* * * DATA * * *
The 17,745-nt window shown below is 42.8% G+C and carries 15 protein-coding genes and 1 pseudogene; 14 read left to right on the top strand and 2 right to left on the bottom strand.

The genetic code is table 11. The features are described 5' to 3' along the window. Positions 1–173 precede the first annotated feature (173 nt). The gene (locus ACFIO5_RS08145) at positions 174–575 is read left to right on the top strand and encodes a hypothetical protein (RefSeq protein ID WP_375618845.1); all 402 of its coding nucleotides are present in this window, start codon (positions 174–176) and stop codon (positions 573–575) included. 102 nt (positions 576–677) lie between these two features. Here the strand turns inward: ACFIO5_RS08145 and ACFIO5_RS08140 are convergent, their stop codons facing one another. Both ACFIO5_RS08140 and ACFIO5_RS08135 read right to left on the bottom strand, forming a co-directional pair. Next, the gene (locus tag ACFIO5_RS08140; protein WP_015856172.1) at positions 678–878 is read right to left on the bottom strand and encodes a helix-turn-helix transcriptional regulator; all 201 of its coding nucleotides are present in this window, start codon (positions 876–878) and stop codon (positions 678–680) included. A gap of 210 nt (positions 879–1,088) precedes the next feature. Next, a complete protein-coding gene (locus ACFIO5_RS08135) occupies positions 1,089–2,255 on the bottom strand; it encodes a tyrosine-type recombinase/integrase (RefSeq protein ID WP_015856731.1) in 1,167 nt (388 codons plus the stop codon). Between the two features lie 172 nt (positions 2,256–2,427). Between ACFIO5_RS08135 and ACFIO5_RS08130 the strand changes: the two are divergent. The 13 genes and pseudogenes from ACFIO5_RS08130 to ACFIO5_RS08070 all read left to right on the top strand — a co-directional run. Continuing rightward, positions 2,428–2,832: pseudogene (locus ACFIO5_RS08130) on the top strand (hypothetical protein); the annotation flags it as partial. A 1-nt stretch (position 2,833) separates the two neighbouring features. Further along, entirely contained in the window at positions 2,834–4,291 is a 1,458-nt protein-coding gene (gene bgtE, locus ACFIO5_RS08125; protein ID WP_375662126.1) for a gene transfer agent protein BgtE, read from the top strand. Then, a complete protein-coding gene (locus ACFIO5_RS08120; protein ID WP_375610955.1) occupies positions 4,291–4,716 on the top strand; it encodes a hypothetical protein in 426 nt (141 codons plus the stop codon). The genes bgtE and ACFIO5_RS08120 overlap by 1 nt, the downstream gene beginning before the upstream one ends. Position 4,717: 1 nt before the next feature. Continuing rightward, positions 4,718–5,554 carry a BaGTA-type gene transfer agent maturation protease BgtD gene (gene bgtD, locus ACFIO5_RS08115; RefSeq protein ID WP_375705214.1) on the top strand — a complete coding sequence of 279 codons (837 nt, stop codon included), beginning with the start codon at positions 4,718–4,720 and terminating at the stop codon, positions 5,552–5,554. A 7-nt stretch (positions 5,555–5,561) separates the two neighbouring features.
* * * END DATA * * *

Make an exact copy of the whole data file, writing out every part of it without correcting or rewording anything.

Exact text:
The 17,745-nt window shown below is 42.8% G+C and carries 15 protein-coding genes and 1 pseudogene; 14 read left to right on the top strand and 2 right to left on the bottom strand.

The genetic code is table 11. The features are described 5' to 3' along the window. Positions 1–173 precede the first annotated feature (173 nt). The gene (locus ACFIO5_RS08145) at positions 174–575 is read left to right on the top strand and encodes a hypothetical protein (RefSeq protein ID WP_375618845.1); all 402 of its coding nucleotides are present in this window, start codon (positions 174–176) and stop codon (positions 573–575) included. 102 nt (positions 576–677) lie between these two features. Here the strand turns inward: ACFIO5_RS08145 and ACFIO5_RS08140 are convergent, their stop codons facing one another. Both ACFIO5_RS08140 and ACFIO5_RS08135 read right to left on the bottom strand, forming a co-directional pair. Next, the gene (locus tag ACFIO5_RS08140; protein WP_015856172.1) at positions 678–878 is read right to left on the bottom strand and encodes a helix-turn-helix transcriptional regulator; all 201 of its coding nucleotides are present in this window, start codon (positions 876–878) and stop codon (positions 678–680) included. A gap of 210 nt (positions 879–1,088) precedes the next feature. Next, a complete protein-coding gene (locus ACFIO5_RS08135) occupies positions 1,089–2,255 on the bottom strand; it encodes a tyrosine-type recombinase/integrase (RefSeq protein ID WP_015856731.1) in 1,167 nt (388 codons plus the stop codon). Between the two features lie 172 nt (positions 2,256–2,427). Between ACFIO5_RS08135 and ACFIO5_RS08130 the strand changes: the two are divergent. The 13 genes and pseudogenes from ACFIO5_RS08130 to ACFIO5_RS08070 all read left to right on the top strand — a co-directional run. Continuing rightward, positions 2,428–2,832: pseudogene (locus ACFIO5_RS08130) on the top strand (hypothetical protein); the annotation flags it as partial. A 1-nt stretch (position 2,833) separates the two neighbouring features. Further along, entirely contained in the window at positions 2,834–4,291 is a 1,458-nt protein-coding gene (gene bgtE, locus ACFIO5_RS08125; protein ID WP_375662126.1) for a gene transfer agent protein BgtE, read from the top strand. Then, a complete protein-coding gene (locus ACFIO5_RS08120; protein ID WP_375610955.1) occupies positions 4,291–4,716 on the top strand; it encodes a hypothetical protein in 426 nt (141 codons plus the stop codon). The genes bgtE and ACFIO5_RS08120 overlap by 1 nt, the downstream gene beginning before the upstream one ends. Position 4,717: 1 nt before the next feature. Continuing rightward, positions 4,718–5,554 carry a BaGTA-type gene transfer agent maturation protease BgtD gene (gene bgtD, locus ACFIO5_RS08115; RefSeq protein ID WP_375705214.1) on the top strand — a complete coding sequence of 279 codons (837 nt, stop codon included), beginning with the start codon at positions 4,718–4,720 and terminating at the stop codon, positions 5,552–5,554. A 7-nt stretch (positions 5,555–5,561) separates the two neighbouring features.